Rights and Responsibilities


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What are my responsibilities as a dog owner?

As the owner or person in charge of a dog, you have certain responsibilities and legal requirements. These include:

  • registering a dog that is over the age of six months
  • microchipping a dog that is over the age of six months
  • keeping your dog on a lead at all times unless in a specified off lead exercise area
  • ensuring that the dog does not roam and that it is under your effective control at all times
  • restricting your dog sufficiently whilst it is in or on a vehicle so that it is unable to leave the vehicle or attack any person or animal outside the vehicle
  • preventing your dog from rushing at or chasing a moving vehicle or bicycle whilst in a public place
  • making sure that a bitch on heat is confined away from public places
  • cleaning up after your dog

Does my dog have to wear a collar?

Under the Dog Control Act 2000 the owner or person in charge of a dog, other than a guide dog or hearing dog, must ensure that the dog is wearing a collar whilst in public.

The dog's current registration tag is to be attached to the collar. It is an offence for anyone, without a good reason, to remove a collar from a dog that is in a public place.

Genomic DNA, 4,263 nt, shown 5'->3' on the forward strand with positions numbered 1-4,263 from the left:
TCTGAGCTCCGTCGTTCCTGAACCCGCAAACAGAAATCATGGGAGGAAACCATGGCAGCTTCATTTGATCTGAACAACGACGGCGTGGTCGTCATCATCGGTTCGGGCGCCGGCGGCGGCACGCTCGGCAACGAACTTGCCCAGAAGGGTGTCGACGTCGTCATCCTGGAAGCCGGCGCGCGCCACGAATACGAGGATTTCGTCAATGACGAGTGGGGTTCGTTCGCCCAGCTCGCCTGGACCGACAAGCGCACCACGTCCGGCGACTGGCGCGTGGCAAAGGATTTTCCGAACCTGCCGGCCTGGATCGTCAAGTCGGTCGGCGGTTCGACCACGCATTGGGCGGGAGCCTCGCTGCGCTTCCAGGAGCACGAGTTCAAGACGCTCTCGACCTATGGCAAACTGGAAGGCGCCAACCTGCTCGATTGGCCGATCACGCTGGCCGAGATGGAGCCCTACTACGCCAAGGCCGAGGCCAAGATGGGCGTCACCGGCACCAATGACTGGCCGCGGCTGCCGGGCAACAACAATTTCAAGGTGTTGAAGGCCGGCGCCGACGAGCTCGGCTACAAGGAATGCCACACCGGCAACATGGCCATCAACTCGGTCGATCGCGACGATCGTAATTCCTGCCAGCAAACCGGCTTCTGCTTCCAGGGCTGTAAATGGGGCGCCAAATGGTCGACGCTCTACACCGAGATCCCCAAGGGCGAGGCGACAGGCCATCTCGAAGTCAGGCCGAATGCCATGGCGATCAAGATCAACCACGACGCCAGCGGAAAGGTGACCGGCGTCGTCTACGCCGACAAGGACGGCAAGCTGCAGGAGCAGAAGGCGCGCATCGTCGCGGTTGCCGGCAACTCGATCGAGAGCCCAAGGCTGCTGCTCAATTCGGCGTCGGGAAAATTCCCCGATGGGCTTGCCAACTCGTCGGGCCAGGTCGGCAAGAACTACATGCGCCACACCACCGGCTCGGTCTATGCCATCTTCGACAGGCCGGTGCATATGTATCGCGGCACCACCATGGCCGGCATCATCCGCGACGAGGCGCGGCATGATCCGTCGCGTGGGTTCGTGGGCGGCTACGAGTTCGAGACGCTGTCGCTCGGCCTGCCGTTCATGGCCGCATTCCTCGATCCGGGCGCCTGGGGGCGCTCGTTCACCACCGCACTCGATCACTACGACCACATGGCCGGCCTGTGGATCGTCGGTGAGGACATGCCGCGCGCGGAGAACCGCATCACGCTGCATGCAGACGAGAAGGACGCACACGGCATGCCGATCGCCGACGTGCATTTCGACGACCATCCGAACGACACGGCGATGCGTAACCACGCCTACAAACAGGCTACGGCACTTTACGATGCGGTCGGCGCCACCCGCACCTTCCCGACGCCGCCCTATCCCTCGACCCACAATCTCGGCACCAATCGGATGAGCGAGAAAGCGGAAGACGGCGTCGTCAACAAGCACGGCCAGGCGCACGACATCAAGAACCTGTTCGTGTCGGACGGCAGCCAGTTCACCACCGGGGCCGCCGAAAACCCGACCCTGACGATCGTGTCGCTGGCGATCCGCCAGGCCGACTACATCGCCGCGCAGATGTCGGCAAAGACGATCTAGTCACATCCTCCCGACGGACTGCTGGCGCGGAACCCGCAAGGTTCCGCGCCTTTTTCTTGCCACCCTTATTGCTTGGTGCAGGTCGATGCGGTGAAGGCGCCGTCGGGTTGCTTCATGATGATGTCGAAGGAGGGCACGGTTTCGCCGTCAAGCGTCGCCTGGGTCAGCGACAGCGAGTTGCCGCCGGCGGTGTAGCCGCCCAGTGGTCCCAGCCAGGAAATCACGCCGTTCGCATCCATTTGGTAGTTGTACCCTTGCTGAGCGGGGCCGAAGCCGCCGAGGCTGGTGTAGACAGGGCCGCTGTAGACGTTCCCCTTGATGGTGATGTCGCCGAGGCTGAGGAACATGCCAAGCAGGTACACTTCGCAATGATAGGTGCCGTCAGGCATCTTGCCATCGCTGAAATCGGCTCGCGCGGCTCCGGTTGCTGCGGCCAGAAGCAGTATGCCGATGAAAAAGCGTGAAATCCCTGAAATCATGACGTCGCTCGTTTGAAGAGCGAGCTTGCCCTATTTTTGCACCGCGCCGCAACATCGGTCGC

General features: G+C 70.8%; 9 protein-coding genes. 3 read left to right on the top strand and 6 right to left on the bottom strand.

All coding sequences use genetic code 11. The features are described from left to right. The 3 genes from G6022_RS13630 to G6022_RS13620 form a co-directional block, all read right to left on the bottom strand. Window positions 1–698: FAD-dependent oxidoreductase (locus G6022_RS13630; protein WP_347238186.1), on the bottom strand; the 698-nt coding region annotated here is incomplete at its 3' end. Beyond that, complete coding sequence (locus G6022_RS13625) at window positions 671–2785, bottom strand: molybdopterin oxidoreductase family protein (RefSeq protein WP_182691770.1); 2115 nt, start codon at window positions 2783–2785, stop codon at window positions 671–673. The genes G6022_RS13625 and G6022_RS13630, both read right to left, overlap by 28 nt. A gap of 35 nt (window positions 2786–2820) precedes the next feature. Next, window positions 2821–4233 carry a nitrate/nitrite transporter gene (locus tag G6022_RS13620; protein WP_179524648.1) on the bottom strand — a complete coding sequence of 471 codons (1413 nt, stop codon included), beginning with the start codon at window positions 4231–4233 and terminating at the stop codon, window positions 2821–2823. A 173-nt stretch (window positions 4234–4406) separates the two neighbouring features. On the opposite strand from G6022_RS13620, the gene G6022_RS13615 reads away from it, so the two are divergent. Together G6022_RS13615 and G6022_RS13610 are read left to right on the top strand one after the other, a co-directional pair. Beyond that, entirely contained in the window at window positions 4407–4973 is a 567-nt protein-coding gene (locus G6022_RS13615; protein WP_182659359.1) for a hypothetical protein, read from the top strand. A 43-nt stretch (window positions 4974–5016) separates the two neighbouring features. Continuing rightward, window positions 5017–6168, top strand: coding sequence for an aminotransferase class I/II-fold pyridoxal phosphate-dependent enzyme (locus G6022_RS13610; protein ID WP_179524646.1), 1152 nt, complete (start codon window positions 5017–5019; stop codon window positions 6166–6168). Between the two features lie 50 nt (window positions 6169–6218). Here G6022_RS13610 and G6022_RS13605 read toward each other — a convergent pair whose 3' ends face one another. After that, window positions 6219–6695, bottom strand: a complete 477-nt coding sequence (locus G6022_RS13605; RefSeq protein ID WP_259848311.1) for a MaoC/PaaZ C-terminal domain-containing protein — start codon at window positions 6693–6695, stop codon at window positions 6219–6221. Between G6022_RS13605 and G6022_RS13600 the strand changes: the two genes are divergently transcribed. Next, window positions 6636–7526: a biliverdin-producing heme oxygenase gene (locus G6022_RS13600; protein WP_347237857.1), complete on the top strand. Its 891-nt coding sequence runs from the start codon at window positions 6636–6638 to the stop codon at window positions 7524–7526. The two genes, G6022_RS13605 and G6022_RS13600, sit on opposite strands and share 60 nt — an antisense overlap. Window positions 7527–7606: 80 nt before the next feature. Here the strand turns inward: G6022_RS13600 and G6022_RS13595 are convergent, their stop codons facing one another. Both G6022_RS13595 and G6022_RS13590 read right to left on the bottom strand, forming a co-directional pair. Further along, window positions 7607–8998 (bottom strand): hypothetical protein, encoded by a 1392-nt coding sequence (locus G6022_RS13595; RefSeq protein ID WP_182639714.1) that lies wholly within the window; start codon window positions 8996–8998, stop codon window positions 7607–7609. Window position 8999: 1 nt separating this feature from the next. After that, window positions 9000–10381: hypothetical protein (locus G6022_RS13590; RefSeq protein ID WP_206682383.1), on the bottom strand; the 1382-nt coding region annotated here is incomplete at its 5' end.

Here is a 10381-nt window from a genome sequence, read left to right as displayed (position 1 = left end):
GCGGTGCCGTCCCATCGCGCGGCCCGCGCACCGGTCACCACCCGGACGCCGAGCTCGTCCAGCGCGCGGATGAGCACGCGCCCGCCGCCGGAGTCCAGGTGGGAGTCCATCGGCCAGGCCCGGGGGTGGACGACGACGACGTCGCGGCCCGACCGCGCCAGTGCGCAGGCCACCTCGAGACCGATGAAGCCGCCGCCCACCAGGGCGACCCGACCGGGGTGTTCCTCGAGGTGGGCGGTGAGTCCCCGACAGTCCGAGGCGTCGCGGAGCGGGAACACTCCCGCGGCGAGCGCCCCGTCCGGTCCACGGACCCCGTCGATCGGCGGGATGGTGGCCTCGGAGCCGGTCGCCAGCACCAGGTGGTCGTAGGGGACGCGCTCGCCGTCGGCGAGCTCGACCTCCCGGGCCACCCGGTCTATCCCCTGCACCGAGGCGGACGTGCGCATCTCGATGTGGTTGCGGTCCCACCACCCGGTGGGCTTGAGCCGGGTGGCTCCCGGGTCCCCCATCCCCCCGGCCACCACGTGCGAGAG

This provision does not apply to dogs engaged in:

  • working
  • hunting
  • racing
  • showing
  • obedience or agility trials
  • training for any of the above activities


Does my dog have to be on a lead in public areas?

The Dog Management Policy have strict requirements for when a dog is on or off lead. Please make yourself familiar with these areas to avoid receiving a penalty notice. In most cases your dog MUST be on a lead and under effective control when in a public place.

A dog is said to be under effective control only if the lead is less than two metres long, and if the person is of a sufficient age and strength to control the dog.

If a dog is tethered to a stationary object, it must be by a lead which is less than two metres long and for a period not exceeding 30 minutes.

Where can I exercise my dog?

The Dog Management Policy provide areas for the exercising of dogs, subject to any specified conditions.

Please refer to the Dog Management Policy for maps and any restrictions for these areas. Maps are also available separately on the development/animals/dog-management-policy section of Council's website. If you are unable to interpret the information, please do not hesitate to contact council on (03) 6376 7900 for further assistance.

Are there areas where my dog is not allowed?

As well as earmarking areas for exercising dogs, the Dog Management Policy lists the areas where dogs are prohibited. These can include areas of sensitive habitat for native wildlife. This does not apply to guide dogs or hearing dogs.

Council has also declared areas where dogs are restricted from entering:

  • during specified hours, days or seasons
  • during specified hours, days or seasons, unless they are on a lead